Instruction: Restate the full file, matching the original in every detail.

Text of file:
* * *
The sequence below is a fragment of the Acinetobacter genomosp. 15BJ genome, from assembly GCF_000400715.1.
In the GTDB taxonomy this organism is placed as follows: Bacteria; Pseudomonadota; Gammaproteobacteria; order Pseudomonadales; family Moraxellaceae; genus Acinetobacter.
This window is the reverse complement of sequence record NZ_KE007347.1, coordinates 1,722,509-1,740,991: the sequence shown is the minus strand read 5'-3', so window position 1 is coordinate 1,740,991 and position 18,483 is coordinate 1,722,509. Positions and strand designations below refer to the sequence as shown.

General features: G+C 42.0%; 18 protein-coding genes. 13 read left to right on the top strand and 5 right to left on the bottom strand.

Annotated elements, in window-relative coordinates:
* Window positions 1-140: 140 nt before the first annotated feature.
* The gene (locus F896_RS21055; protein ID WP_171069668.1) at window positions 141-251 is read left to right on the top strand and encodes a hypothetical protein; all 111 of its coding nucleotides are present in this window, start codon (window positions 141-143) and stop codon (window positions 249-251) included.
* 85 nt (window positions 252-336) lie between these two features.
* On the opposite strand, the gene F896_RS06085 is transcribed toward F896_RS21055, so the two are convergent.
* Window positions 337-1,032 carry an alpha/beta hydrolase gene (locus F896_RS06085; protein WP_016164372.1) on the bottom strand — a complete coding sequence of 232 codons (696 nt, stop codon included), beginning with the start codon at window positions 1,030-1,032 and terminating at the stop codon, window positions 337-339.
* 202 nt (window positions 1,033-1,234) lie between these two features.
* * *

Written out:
The sequence below is a fragment of the Acinetobacter genomosp. 15BJ genome, from assembly GCF_000400715.1.
In the GTDB taxonomy this organism is placed as follows: Bacteria; Pseudomonadota; Gammaproteobacteria; order Pseudomonadales; family Moraxellaceae; genus Acinetobacter.
This window is the reverse complement of sequence record NZ_KE007347.1, coordinates 1,722,509-1,740,991: the sequence shown is the minus strand read 5'-3', so window position 1 is coordinate 1,740,991 and position 18,483 is coordinate 1,722,509. Positions and strand designations below refer to the sequence as shown.

General features: G+C 42.0%; 18 protein-coding genes. 13 read left to right on the top strand and 5 right to left on the bottom strand.

Annotated elements, in window-relative coordinates:
* Window positions 1-140: 140 nt before the first annotated feature.
* The gene (locus F896_RS21055; protein ID WP_171069668.1) at window positions 141-251 is read left to right on the top strand and encodes a hypothetical protein; all 111 of its coding nucleotides are present in this window, start codon (window positions 141-143) and stop codon (window positions 249-251) included.
* 85 nt (window positions 252-336) lie between these two features.
* On the opposite strand, the gene F896_RS06085 is transcribed toward F896_RS21055, so the two are convergent.
* Window positions 337-1,032 carry an alpha/beta hydrolase gene (locus F896_RS06085; protein WP_016164372.1) on the bottom strand — a complete coding sequence of 232 codons (696 nt, stop codon included), beginning with the start codon at window positions 1,030-1,032 and terminating at the stop codon, window positions 337-339.
* 202 nt (window positions 1,033-1,234) lie between these two features.